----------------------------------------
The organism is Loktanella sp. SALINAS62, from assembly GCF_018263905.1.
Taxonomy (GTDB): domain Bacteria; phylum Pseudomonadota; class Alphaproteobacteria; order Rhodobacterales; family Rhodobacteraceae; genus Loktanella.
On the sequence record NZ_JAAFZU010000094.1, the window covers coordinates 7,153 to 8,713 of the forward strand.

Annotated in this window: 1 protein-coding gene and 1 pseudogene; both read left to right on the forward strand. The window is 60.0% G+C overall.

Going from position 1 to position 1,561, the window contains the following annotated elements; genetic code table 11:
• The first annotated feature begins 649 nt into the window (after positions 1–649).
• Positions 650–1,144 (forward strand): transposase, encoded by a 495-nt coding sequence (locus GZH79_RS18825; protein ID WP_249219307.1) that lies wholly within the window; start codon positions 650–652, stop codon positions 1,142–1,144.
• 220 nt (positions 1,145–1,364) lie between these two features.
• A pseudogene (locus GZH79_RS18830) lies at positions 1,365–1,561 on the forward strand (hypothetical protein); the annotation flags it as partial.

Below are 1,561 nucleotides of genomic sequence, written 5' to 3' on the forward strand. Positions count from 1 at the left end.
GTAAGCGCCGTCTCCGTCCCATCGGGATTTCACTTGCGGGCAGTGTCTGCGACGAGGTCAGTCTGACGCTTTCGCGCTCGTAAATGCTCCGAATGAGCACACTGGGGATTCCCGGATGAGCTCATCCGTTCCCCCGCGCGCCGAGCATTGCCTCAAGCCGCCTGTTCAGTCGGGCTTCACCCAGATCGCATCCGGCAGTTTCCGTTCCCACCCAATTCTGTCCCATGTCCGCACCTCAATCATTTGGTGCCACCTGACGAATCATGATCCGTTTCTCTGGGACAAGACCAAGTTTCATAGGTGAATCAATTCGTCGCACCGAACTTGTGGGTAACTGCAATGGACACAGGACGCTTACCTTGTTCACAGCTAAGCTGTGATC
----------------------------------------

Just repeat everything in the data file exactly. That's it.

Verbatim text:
The organism is Loktanella sp. SALINAS62, from assembly GCF_018263905.1.
Taxonomy (GTDB): domain Bacteria; phylum Pseudomonadota; class Alphaproteobacteria; order Rhodobacterales; family Rhodobacteraceae; genus Loktanella.
On the sequence record NZ_JAAFZU010000094.1, the window covers coordinates 7,153 to 8,713 of the forward strand.

Annotated in this window: 1 protein-coding gene and 1 pseudogene; both read left to right on the forward strand. The window is 60.0% G+C overall.

Going from position 1 to position 1,561, the window contains the following annotated elements; genetic code table 11:
• The first annotated feature begins 649 nt into the window (after positions 1–649).
• Positions 650–1,144 (forward strand): transposase, encoded by a 495-nt coding sequence (locus GZH79_RS18825; protein ID WP_249219307.1) that lies wholly within the window; start codon positions 650–652, stop codon positions 1,142–1,144.
• 220 nt (positions 1,145–1,364) lie between these two features.
• A pseudogene (locus GZH79_RS18830) lies at positions 1,365–1,561 on the forward strand (hypothetical protein); the annotation flags it as partial.

Below are 1,561 nucleotides of genomic sequence, written 5' to 3' on the forward strand. Positions count from 1 at the left end.
GTAAGCGCCGTCTCCGTCCCATCGGGATTTCACTTGCGGGCAGTGTCTGCGACGAGGTCAGTCTGACGCTTTCGCGCTCGTAAATGCTCCGAATGAGCACACTGGGGATTCCCGGATGAGCTCATCCGTTCCCCCGCGCGCCGAGCATTGCCTCAAGCCGCCTGTTCAGTCGGGCTTCACCCAGATCGCATCCGGCAGTTTCCGTTCCCACCCAATTCTGTCCCATGTCCGCACCTCAATCATTTGGTGCCACCTGACGAATCATGATCCGTTTCTCTGGGACAAGACCAAGTTTCATAGGTGAATCAATTCGTCGCACCGAACTTGTGGGTAACTGCAATGGACACAGGACGCTTACCTTGTTCACAGCTAAGCTGTGATC